The Federal Energy Regulatory Commission will hold public comment sessions for the Jordan Cove Energy Project in four Southern Oregon counties next week.
In Douglas County, the session will be from 1-8 p.m. June 25 at South Umpqua High School in Myrtle Creek.
The first session will be in Coos Bay the day before, and there will be sessions in Medford and Klamath Falls later in the week.
Agency staff will be present to hear comments on the 229-mile natural gas pipeline’s draft environmental impact statement, which was released May 29. People can submit comments to the agency electronically via its website, or they can mail them to FERC’s offices in Washington, D.C. until July 5.
In April, Oregon U.S. Rep. Peter DeFazio and Sen. Ron Wyden submitted a letter to the agency requesting an extension to the public comment period, stating many rural landowners in the pipeline’s path don’t have enough time to fully review the draft impact statement and submit comments. The document is more than 1,100 pages and includes 34 appendices.
Less than a week later, state lawmakers in Douglas and Coos counties submitted letters opposing an extension to the public comment period, arguing the 98-day period is sufficient, and an extension would only serve to further delay the project. The extension was not granted.
FERC, which regulates the natural gas industry in the U.S., denied the project in 2016, stating there was little evidence of need for it. Pembina, the project’s Calgary-based owner, reapplied for FERC approval in 2017.
In May, the Oregon Department of Environmental Quality denied a water quality certification for the project, citing concerns about potential damage to wildlife, streams and wetlands. The DEQ said Jordan Cove can provide additional information and reapply for the certification.
“The public’s review of the draft environmental impact statement is an important part of the Commission’s environmental review process,” FERC said in its meeting notice released June 4. “These comment sessions have been purposefully designed to efficiently and effectively allow for the greatest number of individuals to provide comments on the draft (environmental impact statement).”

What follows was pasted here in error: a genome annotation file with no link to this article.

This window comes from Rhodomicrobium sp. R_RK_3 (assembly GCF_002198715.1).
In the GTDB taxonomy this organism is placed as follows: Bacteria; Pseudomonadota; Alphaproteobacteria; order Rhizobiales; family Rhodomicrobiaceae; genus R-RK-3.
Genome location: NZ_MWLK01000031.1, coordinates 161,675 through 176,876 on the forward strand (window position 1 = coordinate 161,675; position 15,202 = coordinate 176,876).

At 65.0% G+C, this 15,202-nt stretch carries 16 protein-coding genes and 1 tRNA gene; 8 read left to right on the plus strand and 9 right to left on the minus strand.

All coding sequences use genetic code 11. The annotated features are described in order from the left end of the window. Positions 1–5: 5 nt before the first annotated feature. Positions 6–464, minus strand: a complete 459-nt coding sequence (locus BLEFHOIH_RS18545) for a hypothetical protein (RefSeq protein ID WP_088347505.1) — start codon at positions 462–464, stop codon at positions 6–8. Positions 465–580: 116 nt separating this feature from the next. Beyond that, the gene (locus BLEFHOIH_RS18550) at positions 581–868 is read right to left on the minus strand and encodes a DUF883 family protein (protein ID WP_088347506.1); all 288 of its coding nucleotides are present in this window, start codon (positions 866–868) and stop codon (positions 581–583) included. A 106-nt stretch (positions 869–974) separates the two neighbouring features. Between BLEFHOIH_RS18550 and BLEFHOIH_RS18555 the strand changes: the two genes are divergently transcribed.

People wishing to provide comment will be given a number on a first come, first serve basis. Elected officials are exempt from the number process and will be given preference.
Comments will be taken in a one-on-one setting. A FERC staff member and a court reporter will transcribe comments. There will be four court reporters present.
The agency is allowing three minutes for comments with the possibility of a one to two-minute extension “depending on the number of people waiting,” the notice said.
The agency said it was not required to hold sessions. Agency staff has allotted more time than usual for the sessions, “recognizing significant public interest for this project and in anticipation of a large turnout,” according to the notice.
Between 4-5 p.m., FERC has scheduled a break in which staffing levels will be reduced. People who arrive at that time “will not be turned away, but you may encounter a longer wait time than expected.” FERC also anticipates higher attendance between 5-7 p.m.
“Protests, disruptions, and other distractions will be evaluated by Commission staff on a case-by-case basis,” FERC said. “Should an activity significantly disrupt the session or result in an unsafe or unwelcoming environment, staff may choose to end the session for a set time or entirely.”